The streak lives on!
For the third year in a row, I participated in the BTN Big 10K. While this race has been particularly good to me in the past in the form of a huge PR both in 2012 and 2013, I had relatively low expectations for this year’s race. To be honest, just the fact that I had clearance from my PT to run was more than enough for me, and I didn’t want to do anything I’d end up regretting long term for the sake of maintaining a perfect PR record.
I picked up my packet during non-peak hours, which made things go much smoother than last year. I was in and out in under five minutes, and I thought, overall, this year’s packet surpassed last year’s, at least in the swag department (i.e.: I was starving, and there was food in the packet. None of that food made it into the picture, because none of that food survived my CTA trip home. Haha).
The shirt, however…oh man. I don’t know what’s up with Chicago race shirts this year, but between this monstrosity and the disaster that was the Shamrock Shuffle shirt, I have been less than impressed (#firstworldproblems). But really, did they NEED to put the whole logo on the front of the shirt in addition to the BTN thing? Couldn’t that have gone on the back instead of this?
Whatever. It’s not like I’m exactly hurting for tech shirts, and I’ll wear just about anything. But that doesn’t mean I have to like it 😛
Because the BTN Big 10K has apparently developed a complex, we all had to use event-issued clear plastic bags for gear check this year (which does, admittedly, beat the cheap-o drawstring bags of past years). While this initially irked me–I had planned to only check my water bottle after all–ultimately it ended up working out. My CARA pace group buddy wanted to change shirts at the race, so we put her shirt in my bag after arriving on-site, went to find one of her friends, and headed towards our corral.
Now, as I mentioned, I had no intention of competitively running this race. Unlike last year, the weather on Saturday wasn’t particularly PR friendly, and I knew I needed to treat the race as the back half of my 12 mile training run. This all changed when, on our way to our corral, I happened to see three of my classmates from high school.
I don’t consider myself to be particularly competitive with others when it comes to running. I’d say the vast majority of people I know in Chicago are runners, and while I’m often interested to know other people’s times, I don’t really care all that much kind of times other people turn in. None of my Chicago running friends have ever made me feel inadequate or like a lesser runner because I’m not a speed demon–in fact, none of my runner friends, period, have ever made me feel that way. For whatever reason, though, I am absurdly competitive when I find out people that graduated with me in high school now run. I look up their race times, I get inexcusably annoyed that they run (which, really? As if I have any claim to being the only runner from my high school’s class of 2008. Come on, Bethany.), and I get an embarrassing amount of satisfaction over knowing I’m faster than they are, because I’m a terrible person (but a self-aware terrible person! :P). Thus, after seeing these three classmates of mine, I instantly had one goal: beat all of them.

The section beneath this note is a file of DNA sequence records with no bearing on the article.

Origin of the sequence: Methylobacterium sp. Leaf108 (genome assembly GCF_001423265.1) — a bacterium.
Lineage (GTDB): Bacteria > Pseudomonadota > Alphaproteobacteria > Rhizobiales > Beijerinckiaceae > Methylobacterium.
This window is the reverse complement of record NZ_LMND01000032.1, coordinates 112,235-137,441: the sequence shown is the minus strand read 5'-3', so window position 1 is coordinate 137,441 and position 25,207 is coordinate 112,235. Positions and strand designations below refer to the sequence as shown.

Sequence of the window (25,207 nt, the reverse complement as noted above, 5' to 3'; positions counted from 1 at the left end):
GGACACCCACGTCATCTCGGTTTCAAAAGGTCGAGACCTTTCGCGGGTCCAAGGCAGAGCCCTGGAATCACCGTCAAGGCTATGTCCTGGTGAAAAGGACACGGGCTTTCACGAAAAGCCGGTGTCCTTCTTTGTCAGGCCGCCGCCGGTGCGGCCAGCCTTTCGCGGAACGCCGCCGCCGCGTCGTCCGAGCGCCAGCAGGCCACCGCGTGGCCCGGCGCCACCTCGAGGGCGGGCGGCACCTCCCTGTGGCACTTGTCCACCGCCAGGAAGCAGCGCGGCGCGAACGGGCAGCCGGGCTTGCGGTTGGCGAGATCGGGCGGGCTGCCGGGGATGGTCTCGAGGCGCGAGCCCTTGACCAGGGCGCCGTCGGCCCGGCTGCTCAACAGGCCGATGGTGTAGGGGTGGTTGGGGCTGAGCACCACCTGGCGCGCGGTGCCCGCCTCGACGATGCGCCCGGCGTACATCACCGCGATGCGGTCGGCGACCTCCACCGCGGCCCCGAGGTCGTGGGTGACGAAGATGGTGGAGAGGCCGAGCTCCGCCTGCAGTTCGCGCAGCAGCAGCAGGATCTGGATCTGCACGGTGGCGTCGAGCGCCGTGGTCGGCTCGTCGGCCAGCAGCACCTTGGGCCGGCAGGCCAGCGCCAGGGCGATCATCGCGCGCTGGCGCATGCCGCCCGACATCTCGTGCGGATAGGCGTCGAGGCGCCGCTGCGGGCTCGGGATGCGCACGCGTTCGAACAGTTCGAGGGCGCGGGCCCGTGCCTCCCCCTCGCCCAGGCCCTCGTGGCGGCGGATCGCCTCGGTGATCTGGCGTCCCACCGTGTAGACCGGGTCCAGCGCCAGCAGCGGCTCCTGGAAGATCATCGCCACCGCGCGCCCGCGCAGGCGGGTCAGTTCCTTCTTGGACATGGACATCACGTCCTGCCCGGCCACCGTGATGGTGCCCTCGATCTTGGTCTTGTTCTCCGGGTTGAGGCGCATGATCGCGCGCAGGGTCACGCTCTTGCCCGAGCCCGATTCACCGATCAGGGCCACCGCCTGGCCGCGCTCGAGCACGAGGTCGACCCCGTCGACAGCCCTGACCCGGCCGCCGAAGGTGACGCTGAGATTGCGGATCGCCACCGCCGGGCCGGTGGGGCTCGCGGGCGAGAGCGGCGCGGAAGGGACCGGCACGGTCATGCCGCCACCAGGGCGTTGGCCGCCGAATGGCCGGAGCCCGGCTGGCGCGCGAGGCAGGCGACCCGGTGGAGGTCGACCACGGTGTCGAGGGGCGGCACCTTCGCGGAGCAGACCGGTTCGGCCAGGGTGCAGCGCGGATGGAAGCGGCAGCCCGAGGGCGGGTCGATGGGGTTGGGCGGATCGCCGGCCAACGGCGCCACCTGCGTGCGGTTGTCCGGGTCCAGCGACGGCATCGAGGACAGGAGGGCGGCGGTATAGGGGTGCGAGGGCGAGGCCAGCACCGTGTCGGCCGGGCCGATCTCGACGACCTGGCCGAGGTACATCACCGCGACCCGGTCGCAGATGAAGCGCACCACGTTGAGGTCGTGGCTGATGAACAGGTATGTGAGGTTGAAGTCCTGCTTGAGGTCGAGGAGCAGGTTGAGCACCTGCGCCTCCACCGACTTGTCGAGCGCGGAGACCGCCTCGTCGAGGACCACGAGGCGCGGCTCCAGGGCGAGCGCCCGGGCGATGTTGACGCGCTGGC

The course for this year’s race was different from both the 2012 and 2013 courses, but still managed to include a long stretch under McCormick Place at the beginning of the race, which shot my Garmin for the duration of the run. I eyeballed my mile splits and guesstimated we ran somewhere in the neighborhood of 10:00 to 10:15, but it was tough to know for sure. What I did know for sure was that I was both exhausted by mile 2 and STARVING by mile 2.5. I didn’t want to fuel until mile 4.2 (which would’ve been mile 10 for the day), but I honestly couldn’t wait that long, so I took my fuel a bit before the aid station near mile 3, and it made a world of difference for the back half of the race. I was also super dehydrated–I knew when I went to bed on Friday I hadn’t had enough water during the day, and I’m sure that didn’t help matters at all.
My CARA buddy and I maintained a steady pace just about to the end of the race, when I suggested we do a mini kick for the last .2. My Garmin measured the last bit of the race at .17 but says we ran an 8:59 pace for that .17, which, all things considered, was not too shabby of a kick. We finished, officially, in 1:03:17, which is far and away my worst BTN Big 10K time and ranks #3 of four on my all-time 10K times list. I did beat all three of my classmates by anywhere between four and seven minutes, however, so as far as I’m concerned, Saturday’s race was a shining success 😀
My friend and I hung around the post race party for quite some time and enjoyed the requisite post-run chicken sausage:
(Apple Gouda! AHmazing)
before I dragged her off the the Hudsonville Ice Cream tent, where we sampled Grand Traverse Cherry Fudge and Bear Traxx, and I got all nostalgic. Hudsonville Ice Cream is a staple in West Michigan, and it just started to be available in Chicagoland. It is a little $$, but trust me, it’s worth every penny.
All things considered, I felt this year’s BTN Big 10K went off better than last year’s. The new venue at 18th Street made the post-race party less crowded, and the finish chute was substantially more organized this year. Though half the course takes place on the Lakefront Trail, I didn’t feel as though it were overly crowded, though it is worth noting that this race tends to draw more of a non-running crowd that may not be entirely familiar with usual racing/running protocol (slower movers to the right, don’t stop suddenly, the first cup of Gatorade is not the only cup of Gatorade at an aid station, etc.). That being said, if a tailgate-like race sounds like something you’d enjoy, I can’t recommend the BTN Big 10K enough.